Merdeka’s hard-fought gleam has slowly been eroded since ’57, says DAP National Vice Chairman Tan Seng Giaw. Dr Tan points to the compromised separation of powers between the executive, legislative and the judiciary as a prime example.
“The executive branch of government has become all-powerful, in some cases overriding the judiciary and parliament. After decades of one-party rule, the ruling government is now selective and not inclusive,” says Dr Tan.
As Malaysia practices a “first-past-the-post” system with proportional representation, it is important for the delineation of electoral boundaries to be seen to be fair.
Dr Tan explains that in 1956, the Reid Commission Report recommended that there should be not more than 15% difference in the size of each electoral district. In 1963 the figure was changed to 50% and by 1973, it was abolished completely by an act of Parliament.
This gives rise to a serious problem of gerrymandering. Dr Tan points out an example in Selangor, where the BN-controlled constituencies of Sabak Bernam and Sungai Besar have 31,381 and 34,073 voters respectively. However the Pakatan Rakyat controlled constituency of Serdang has 94,877 registered voters. This a clear example of unfair delineation of electoral boundaries to benefit the ruling party.
Dr Tan, the MP for Kepong, pointed out that constituency boundaries should not be drawn across district boundaries. “Voters should not have to go to different voting districts to vote for the Parliamentary and State election. The basic principles of free and fair elections must be upheld by a neutral Election Commission,” he opined.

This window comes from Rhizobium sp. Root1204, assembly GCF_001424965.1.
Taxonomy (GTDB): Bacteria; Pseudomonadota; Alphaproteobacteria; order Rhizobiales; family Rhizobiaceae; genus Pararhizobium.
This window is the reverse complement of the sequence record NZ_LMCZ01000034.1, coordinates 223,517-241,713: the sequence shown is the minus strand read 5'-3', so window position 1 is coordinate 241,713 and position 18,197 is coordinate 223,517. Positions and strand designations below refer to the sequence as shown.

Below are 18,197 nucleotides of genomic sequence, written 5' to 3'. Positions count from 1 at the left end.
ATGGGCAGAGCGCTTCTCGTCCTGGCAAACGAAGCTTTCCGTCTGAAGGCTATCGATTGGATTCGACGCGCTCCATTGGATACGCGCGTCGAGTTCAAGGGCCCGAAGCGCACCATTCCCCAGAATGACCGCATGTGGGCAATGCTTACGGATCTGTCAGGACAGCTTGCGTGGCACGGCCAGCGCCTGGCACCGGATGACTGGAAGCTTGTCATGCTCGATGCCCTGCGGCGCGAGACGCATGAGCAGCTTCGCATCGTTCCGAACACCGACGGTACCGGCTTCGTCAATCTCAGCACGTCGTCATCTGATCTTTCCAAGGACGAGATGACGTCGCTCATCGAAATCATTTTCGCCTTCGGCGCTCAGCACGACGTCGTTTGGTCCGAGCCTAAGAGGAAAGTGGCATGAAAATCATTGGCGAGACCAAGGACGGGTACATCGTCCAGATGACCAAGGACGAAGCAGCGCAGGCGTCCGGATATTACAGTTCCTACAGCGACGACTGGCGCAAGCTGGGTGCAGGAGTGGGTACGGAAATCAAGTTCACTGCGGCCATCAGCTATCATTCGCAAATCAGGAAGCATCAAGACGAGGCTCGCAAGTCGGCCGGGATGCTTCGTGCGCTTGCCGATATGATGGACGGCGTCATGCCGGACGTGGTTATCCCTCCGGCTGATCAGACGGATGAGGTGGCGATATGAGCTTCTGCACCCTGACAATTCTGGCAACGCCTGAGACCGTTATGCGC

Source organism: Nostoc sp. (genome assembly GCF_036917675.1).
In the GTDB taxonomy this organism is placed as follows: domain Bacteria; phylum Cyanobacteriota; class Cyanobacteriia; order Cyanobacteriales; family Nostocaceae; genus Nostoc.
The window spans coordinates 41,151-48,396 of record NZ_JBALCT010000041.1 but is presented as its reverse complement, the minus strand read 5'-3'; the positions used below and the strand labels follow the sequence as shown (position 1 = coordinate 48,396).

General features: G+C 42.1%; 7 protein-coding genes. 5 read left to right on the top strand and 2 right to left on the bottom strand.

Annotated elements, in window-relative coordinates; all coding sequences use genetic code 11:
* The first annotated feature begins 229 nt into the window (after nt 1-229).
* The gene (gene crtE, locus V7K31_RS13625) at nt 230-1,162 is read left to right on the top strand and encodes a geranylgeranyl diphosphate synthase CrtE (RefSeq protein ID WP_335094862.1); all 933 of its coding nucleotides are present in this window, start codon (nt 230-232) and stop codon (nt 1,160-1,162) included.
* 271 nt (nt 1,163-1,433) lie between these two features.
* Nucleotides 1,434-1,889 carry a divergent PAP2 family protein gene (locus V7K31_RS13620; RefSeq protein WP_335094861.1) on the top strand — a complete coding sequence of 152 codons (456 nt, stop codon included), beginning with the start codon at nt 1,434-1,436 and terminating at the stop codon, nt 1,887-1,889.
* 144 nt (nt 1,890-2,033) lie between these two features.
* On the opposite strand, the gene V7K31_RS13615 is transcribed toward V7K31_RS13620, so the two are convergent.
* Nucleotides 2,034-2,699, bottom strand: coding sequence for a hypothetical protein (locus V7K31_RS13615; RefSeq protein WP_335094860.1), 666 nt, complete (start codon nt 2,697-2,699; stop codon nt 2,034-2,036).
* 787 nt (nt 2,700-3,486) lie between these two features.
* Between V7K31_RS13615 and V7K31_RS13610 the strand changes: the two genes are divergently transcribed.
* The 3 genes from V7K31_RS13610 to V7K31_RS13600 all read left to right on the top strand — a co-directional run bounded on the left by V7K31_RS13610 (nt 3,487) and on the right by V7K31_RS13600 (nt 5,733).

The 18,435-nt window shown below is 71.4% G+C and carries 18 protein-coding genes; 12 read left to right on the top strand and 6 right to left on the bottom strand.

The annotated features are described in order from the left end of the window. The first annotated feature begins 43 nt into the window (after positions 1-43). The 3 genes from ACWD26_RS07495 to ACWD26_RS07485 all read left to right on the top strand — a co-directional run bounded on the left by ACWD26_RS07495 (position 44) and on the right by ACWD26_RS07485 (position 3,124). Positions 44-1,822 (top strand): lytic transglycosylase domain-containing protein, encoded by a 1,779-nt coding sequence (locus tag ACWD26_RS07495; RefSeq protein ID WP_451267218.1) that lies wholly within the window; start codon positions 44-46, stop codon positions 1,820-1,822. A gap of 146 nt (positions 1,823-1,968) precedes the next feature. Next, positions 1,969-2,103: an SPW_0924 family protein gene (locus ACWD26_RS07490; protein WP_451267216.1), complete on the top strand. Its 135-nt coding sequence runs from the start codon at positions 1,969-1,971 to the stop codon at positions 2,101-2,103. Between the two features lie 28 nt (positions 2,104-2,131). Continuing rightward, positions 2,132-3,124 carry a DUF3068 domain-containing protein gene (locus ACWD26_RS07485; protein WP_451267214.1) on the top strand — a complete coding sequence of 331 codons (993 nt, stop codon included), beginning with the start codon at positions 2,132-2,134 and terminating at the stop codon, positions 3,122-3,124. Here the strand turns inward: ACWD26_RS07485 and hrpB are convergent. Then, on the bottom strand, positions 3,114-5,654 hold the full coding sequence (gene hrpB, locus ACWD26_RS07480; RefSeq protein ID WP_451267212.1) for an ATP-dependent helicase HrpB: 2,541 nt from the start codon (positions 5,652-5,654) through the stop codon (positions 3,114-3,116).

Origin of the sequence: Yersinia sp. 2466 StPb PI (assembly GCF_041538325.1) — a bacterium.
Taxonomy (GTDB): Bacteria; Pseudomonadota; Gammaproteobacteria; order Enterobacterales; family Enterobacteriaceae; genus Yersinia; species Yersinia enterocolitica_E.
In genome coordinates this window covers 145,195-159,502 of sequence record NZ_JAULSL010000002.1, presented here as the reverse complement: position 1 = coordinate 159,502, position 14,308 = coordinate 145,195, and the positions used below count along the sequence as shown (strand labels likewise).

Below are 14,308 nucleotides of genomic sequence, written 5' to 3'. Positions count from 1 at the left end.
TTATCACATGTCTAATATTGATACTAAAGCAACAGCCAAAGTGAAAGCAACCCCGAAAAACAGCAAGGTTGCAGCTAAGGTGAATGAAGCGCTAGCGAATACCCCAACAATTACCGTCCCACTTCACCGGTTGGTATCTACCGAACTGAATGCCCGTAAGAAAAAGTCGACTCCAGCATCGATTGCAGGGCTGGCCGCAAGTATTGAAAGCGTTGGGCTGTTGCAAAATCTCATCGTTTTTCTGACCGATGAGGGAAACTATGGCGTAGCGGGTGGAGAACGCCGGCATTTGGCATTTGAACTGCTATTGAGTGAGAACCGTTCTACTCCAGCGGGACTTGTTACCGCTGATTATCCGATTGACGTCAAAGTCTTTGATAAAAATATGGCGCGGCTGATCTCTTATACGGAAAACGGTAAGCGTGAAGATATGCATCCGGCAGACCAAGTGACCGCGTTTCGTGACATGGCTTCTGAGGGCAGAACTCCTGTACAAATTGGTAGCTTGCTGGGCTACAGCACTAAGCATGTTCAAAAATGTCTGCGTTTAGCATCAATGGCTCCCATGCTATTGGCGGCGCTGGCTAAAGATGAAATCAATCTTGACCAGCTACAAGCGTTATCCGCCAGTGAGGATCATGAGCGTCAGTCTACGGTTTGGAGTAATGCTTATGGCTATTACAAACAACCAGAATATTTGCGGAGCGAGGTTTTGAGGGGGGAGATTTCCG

When public institutions are perceived to be selective and not independent, the freedom that we gained would hold no meaning.
“Today, competent companies have no freedom or upward mobility when tenders are open to cronies and not the public. Projects that should cost RM20 billion are hiked up to RM50 billion at the expense of the tax-paying rakyat – who not only pays taxes through his income tax, but is taxed with every purchase, big or small. “
This gross misuse of power is abhorrent to the concept of freedom. As Dr Tan explains, a ruling government with everything at its disposal should not misuse its power to make the people suffer. He adds that free and fair elections are a mechanism to rid the nation of corruption. “The people can exercise their freedom to vote out the corrupt powers-that-be,” he said.
What does he see in the crystal ball? Dr Tan believes that the greatest challenge for this nation in the decades to come is to evolve peacefully.
“No authorities should use force against peaceful gatherings of people who rise up against abuse of power. This country cannot afford violence,” said the Kelantan-born Dr Tan.
He emphasized the importance of finding peaceable solutions to ensure that those in power do not misuse our nation’s resources, including petroleum, which accounts for 50% of the nation’s economy.